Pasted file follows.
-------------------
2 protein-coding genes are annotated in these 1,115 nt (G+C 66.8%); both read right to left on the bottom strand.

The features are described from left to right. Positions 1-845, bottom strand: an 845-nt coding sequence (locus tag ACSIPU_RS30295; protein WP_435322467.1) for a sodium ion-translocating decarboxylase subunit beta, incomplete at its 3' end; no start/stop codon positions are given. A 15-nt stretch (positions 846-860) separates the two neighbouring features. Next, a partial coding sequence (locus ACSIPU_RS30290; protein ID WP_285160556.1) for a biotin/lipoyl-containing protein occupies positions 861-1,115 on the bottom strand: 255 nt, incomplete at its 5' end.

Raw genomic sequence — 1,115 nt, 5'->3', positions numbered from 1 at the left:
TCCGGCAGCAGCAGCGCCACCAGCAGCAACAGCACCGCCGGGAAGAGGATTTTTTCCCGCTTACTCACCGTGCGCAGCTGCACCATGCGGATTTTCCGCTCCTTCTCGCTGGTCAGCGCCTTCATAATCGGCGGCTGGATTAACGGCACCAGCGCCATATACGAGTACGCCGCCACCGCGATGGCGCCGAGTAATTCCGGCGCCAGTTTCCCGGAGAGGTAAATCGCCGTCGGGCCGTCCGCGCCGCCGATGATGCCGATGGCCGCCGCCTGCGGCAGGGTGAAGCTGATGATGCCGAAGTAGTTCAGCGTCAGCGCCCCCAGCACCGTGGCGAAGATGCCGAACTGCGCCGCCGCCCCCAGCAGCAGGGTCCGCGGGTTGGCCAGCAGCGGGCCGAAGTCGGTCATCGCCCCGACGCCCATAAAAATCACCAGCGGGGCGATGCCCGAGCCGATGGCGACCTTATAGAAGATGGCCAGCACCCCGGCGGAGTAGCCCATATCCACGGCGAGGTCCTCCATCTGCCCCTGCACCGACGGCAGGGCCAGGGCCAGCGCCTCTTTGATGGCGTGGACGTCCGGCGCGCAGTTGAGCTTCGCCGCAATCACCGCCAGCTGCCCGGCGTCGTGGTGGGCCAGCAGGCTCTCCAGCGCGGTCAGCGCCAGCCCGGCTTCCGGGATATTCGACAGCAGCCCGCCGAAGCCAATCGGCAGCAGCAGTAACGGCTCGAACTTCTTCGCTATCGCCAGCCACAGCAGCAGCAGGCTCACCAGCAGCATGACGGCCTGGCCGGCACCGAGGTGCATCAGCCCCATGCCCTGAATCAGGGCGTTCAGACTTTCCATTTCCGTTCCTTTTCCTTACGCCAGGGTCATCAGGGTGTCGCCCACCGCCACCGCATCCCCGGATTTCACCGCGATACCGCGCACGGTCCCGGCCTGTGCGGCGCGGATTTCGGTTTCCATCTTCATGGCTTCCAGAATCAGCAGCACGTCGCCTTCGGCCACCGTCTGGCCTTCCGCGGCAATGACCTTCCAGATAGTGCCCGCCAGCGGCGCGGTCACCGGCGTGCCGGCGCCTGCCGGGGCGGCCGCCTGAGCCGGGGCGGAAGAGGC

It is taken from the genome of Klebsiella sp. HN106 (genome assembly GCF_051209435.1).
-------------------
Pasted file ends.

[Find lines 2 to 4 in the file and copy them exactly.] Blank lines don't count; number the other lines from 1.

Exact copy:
The features are described from left to right. Positions 1-845, bottom strand: an 845-nt coding sequence (locus tag ACSIPU_RS30295; protein WP_435322467.1) for a sodium ion-translocating decarboxylase subunit beta, incomplete at its 3' end; no start/stop codon positions are given. A 15-nt stretch (positions 846-860) separates the two neighbouring features. Next, a partial coding sequence (locus ACSIPU_RS30290; protein ID WP_285160556.1) for a biotin/lipoyl-containing protein occupies positions 861-1,115 on the bottom strand: 255 nt, incomplete at its 5' end.

Raw genomic sequence — 1,115 nt, 5'->3', positions numbered from 1 at the left:
TCCGGCAGCAGCAGCGCCACCAGCAGCAACAGCACCGCCGGGAAGAGGATTTTTTCCCGCTTACTCACCGTGCGCAGCTGCACCATGCGGATTTTCCGCTCCTTCTCGCTGGTCAGCGCCTTCATAATCGGCGGCTGGATTAACGGCACCAGCGCCATATACGAGTACGCCGCCACCGCGATGGCGCCGAGTAATTCCGGCGCCAGTTTCCCGGAGAGGTAAATCGCCGTCGGGCCGTCCGCGCCGCCGATGATGCCGATGGCCGCCGCCTGCGGCAGGGTGAAGCTGATGATGCCGAAGTAGTTCAGCGTCAGCGCCCCCAGCACCGTGGCGAAGATGCCGAACTGCGCCGCCGCCCCCAGCAGCAGGGTCCGCGGGTTGGCCAGCAGCGGGCCGAAGTCGGTCATCGCCCCGACGCCCATAAAAATCACCAGCGGGGCGATGCCCGAGCCGATGGCGACCTTATAGAAGATGGCCAGCACCCCGGCGGAGTAGCCCATATCCACGGCGAGGTCCTCCATCTGCCCCTGCACCGACGGCAGGGCCAGGGCCAGCGCCTCTTTGATGGCGTGGACGTCCGGCGCGCAGTTGAGCTTCGCCGCAATCACCGCCAGCTGCCCGGCGTCGTGGTGGGCCAGCAGGCTCTCCAGCGCGGTCAGCGCCAGCCCGGCTTCCGGGATATTCGACAGCAGCCCGCCGAAGCCAATCGGCAGCAGCAGTAACGGCTCGAACTTCTTCGCTATCGCCAGCCACAGCAGCAGCAGGCTCACCAGCAGCATGACGGCCTGGCCGGCACCGAGGTGCATCAGCCCCATGCCCTGAATCAGGGCGTTCAGACTTTCCATTTCCGTTCCTTTTCCTTACGCCAGGGTCATCAGGGTGTCGCCCACCGCCACCGCATCCCCGGATTTCACCGCGATACCGCGCACGGTCCCGGCCTGTGCGGCGCGGATTTCGGTTTCCATCTTCATGGCTTCCAGAATCAGCAGCACGTCGCCTTCGGCCACCGTCTGGCCTTCCGCGGCAATGACCTTCCAGATAGTGCCCGCCAGCGGCGCGGTCACCGGCGTGCCGGCGCCTGCCGGGGCGGCCGCCTGAGCCGGGGCGGAAGAGGC